NOTE: The confirmation of Judge Sonia Sotomayor is now virtually assured for the U.S. Supreme Court. What might we expect from her in immigration-related cases? Attorney Charles Breiterman has reviewed the immigration cases of her past decisions and offers this first assessment.
In seeking to understand how Sonia Sotomayor will handle immigration-related cases that come before the Supreme Court, the decisions Sotomayor has actually authored are paramount. There are many cases in which Sotomayor was on the panel of judges that heard the case, but did not actually author the decision. Those cases don’t tell us very much about how she thinks. Therefore, I conducted a Westlaw search designed to retrieve only immigration-related opinions authored by Sotomayor.
In immigration cases, generally the government is the one that is trying to deport the alien, while the alien is trying to remain in the United States. In her judicial career, Sotomayor has authored opinions in 42 immigration-related cases. In 22 of these cases, Sotomayor ruled for the government, yielding a win rate of 53%. However, her record since September 11, 2001 runs decidedly against the government. Out of 29 cases she ruled only 9 times for the government, or 31% of the time. I did not have time to read all of Sotomayor’s immigration-related opinions. I read about half of them, and found problems with the reasoning or her interpretation of the law in 4 of the cases. In this blog, I will cover only 1 case. There may be future blogs exploring the other 3 cases.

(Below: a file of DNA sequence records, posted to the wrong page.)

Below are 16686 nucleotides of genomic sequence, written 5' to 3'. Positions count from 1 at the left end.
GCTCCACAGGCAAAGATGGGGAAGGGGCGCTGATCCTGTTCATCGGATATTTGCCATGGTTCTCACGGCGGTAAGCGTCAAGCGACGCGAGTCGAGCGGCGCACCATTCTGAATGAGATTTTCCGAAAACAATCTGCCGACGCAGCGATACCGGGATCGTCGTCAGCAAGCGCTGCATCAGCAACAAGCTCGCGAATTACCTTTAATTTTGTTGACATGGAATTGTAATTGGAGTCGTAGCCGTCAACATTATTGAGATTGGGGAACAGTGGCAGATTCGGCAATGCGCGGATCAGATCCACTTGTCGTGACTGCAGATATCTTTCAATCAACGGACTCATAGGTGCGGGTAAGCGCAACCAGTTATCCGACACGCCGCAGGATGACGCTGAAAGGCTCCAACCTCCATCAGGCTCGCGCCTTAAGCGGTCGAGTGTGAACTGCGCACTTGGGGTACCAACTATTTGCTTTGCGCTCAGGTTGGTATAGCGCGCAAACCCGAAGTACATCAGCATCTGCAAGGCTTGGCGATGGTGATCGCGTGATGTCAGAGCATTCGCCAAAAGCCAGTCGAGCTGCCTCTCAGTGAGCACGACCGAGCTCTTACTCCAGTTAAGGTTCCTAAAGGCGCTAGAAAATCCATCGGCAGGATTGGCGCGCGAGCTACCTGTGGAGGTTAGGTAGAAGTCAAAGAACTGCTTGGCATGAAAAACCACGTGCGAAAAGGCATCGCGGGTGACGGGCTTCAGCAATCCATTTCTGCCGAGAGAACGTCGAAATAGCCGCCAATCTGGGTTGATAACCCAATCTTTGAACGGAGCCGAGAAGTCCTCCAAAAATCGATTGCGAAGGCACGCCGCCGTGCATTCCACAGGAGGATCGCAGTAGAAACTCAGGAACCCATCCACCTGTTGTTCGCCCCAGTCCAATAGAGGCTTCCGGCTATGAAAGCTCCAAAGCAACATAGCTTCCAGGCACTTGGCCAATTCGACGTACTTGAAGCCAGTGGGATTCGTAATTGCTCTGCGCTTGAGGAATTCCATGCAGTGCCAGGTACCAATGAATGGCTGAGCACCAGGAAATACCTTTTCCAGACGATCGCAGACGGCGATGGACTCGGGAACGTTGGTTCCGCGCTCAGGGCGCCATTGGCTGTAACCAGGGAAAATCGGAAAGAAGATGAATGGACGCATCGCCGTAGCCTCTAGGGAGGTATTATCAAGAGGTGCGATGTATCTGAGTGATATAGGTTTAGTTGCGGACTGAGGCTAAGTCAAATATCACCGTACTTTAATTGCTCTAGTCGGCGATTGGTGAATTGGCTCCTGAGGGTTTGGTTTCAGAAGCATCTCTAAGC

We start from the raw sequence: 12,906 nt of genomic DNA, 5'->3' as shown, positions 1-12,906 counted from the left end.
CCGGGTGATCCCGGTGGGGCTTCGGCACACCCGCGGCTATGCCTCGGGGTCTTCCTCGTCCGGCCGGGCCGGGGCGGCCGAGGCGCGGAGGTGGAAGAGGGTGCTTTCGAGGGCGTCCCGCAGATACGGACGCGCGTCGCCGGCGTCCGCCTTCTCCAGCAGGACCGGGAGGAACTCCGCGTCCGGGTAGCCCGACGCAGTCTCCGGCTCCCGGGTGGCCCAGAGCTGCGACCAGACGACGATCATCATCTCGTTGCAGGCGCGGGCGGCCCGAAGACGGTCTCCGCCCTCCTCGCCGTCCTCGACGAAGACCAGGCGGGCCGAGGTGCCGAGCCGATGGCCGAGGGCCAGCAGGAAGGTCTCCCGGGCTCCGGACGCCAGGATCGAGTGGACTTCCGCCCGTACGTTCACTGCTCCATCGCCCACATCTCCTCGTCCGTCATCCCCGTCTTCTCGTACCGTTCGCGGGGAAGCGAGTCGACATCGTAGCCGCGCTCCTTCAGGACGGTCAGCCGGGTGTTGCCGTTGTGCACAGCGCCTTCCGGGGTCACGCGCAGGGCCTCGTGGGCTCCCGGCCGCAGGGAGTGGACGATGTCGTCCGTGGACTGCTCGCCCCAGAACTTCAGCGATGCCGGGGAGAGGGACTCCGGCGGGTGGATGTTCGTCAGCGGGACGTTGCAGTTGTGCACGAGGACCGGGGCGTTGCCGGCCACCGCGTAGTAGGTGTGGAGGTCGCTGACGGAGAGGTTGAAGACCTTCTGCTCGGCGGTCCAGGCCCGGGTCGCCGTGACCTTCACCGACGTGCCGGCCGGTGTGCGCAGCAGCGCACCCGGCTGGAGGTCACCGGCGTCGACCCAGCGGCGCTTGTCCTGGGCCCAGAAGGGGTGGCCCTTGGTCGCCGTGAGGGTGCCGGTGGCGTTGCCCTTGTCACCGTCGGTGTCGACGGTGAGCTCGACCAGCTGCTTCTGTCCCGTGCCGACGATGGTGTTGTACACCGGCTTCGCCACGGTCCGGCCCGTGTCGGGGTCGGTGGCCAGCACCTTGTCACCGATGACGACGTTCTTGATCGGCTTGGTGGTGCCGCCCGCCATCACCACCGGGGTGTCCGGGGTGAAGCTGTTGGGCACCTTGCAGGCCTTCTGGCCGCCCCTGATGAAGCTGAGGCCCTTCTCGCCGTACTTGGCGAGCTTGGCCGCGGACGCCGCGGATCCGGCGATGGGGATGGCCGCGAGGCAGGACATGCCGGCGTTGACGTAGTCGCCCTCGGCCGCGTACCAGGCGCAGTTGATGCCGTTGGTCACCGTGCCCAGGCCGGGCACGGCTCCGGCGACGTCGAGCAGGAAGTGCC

I am not doing this as an endorsement or non-endorsement statement of Sotomayor. It is an analysis of one of her opinions.
U.S. v. Hamdi 432 F.3d. 115 (2005)
Ali Hamdi is a citizen of Tunisia who was residing in the United States. He was arrested for producing fraudulent visas and fake Yemeni birth certificates in his Brooklyn, New York travel agency. He pled guilty to a felony, served 2 years in jail, and was then deported.
On December 19, 2003, Hamdi filed an appeal of his sentence. He must have filed this appeal from a foreign country, and had a U.S. attorney working for him. Hamdi wanted the sentence reduced. Yes, he had already served his sentence, so any sentence reduction would only be on paper. But the shorter his sentence on paper, the more possible that the immigration authorities would exercise their discretion and allow him to be re-admitted to the United States on a tourist visa. It’s called a “discretionary waiver of inadmissibility” under the immigration laws, potentially resulting in Hamdi being re-admitted to the United States as a temporary, non-immigrant visitor (tourist).
This case had already been before a federal district judge, who ruled against Hamdi. Sotomayor, a federal appeals court judge, issued a ruling concluding that, yes, there is a specific provision in the immigration law allowing the government the discretion to admit somebody on a tourist visa even if they had been convicted of a felony. She sent the case back to the district court for further proceedings based on her ruling.